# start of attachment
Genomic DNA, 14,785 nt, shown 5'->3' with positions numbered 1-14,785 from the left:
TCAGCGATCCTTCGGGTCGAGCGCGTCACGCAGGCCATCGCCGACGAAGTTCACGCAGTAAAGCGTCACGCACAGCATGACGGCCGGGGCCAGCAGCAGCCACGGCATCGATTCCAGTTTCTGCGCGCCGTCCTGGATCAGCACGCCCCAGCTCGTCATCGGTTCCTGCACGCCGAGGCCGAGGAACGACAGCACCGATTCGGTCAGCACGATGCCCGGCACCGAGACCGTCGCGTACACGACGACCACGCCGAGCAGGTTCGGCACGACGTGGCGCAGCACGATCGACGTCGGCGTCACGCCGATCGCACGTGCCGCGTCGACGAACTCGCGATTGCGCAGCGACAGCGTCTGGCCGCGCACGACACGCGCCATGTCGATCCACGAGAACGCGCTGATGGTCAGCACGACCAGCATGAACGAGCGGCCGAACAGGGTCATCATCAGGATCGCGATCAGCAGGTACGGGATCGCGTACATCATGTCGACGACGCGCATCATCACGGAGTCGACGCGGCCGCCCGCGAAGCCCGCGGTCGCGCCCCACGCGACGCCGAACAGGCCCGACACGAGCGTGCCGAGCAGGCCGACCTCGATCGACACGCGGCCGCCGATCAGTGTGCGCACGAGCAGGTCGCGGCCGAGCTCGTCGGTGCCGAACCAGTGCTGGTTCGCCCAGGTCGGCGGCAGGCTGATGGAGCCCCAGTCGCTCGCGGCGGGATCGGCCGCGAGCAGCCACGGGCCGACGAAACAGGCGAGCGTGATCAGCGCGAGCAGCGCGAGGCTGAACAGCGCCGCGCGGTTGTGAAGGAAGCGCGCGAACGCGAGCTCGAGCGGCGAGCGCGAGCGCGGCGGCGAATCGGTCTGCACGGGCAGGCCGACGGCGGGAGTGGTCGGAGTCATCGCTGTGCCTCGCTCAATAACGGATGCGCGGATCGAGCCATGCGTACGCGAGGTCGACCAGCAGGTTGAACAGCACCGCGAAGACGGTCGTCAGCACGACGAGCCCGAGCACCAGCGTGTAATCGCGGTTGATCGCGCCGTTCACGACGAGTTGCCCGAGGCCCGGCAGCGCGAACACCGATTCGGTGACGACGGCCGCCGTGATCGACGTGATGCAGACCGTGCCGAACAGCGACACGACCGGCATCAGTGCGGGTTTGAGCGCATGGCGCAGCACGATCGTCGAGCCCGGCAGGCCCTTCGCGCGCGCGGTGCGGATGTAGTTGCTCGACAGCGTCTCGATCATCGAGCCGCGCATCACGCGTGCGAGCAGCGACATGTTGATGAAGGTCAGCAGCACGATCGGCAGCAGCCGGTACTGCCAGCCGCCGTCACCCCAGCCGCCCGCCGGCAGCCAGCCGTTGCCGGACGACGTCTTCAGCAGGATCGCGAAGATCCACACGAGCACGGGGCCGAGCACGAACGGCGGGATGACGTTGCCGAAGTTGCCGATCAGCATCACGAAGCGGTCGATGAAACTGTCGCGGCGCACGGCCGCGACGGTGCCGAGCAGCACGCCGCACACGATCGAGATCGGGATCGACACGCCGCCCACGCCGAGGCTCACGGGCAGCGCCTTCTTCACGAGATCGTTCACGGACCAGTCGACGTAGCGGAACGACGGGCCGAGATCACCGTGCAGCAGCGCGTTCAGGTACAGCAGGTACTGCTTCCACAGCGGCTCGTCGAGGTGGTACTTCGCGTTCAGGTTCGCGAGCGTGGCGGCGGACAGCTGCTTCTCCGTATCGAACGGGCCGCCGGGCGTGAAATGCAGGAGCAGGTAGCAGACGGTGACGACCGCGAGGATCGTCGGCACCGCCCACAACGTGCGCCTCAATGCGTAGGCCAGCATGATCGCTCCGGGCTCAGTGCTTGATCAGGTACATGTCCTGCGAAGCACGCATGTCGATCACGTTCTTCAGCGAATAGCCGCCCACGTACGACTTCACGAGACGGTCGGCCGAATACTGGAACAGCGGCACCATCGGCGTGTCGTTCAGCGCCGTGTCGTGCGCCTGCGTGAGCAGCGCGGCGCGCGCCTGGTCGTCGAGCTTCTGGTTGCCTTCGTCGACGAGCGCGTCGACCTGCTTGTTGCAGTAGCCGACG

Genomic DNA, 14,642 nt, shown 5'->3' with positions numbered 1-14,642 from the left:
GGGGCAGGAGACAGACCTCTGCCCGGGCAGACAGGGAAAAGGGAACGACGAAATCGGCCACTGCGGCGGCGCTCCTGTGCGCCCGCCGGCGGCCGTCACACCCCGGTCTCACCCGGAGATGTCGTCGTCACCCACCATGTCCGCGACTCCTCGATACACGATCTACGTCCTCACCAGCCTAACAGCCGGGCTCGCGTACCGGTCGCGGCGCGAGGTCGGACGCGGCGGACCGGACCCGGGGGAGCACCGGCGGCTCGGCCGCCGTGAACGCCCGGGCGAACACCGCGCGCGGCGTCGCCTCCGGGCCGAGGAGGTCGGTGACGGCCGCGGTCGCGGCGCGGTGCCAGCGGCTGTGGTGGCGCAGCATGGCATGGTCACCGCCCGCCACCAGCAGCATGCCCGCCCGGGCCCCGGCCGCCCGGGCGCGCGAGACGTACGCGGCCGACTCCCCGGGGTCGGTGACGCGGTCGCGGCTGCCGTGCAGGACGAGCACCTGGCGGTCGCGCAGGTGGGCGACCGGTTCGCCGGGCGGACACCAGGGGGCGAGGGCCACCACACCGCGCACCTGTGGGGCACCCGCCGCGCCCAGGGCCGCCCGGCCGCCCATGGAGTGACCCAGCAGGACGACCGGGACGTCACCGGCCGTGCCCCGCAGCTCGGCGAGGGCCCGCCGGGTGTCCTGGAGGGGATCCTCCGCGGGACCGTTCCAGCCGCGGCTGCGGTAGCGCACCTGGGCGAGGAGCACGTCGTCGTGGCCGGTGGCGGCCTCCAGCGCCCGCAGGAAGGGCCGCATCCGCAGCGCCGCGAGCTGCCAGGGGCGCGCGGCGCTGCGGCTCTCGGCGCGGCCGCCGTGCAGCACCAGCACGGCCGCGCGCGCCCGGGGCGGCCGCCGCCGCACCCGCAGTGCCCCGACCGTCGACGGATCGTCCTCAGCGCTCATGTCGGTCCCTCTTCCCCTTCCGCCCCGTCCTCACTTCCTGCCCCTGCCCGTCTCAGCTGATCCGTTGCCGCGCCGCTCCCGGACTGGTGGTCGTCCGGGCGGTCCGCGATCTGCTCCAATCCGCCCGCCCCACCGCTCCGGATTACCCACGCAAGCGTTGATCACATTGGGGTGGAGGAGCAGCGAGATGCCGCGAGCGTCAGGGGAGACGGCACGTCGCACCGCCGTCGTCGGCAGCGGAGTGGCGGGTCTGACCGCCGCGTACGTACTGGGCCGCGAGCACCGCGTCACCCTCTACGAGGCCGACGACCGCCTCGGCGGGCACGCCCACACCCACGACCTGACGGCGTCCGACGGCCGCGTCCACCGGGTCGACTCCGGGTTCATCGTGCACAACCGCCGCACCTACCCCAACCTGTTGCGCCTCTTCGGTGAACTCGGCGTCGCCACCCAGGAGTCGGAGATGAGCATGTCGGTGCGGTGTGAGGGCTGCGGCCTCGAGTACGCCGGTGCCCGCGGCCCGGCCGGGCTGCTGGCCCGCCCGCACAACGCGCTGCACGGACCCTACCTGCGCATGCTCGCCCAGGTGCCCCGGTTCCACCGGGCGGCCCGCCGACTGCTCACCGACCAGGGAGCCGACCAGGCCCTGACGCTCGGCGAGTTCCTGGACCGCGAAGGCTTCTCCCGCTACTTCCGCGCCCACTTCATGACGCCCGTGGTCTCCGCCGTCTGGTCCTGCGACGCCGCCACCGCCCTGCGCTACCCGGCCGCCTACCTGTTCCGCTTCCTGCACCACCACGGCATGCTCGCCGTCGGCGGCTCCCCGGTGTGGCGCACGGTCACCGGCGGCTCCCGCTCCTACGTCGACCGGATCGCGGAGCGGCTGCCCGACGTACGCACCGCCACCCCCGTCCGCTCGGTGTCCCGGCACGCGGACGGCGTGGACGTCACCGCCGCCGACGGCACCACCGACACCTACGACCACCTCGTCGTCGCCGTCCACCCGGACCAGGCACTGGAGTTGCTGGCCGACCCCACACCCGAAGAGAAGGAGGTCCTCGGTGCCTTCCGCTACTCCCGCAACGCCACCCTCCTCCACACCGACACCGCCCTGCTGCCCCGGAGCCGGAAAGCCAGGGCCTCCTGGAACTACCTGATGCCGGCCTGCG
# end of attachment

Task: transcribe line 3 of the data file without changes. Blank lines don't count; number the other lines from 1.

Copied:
Genomic DNA, 14,642 nt, shown 5'->3' with positions numbered 1-14,642 from the left: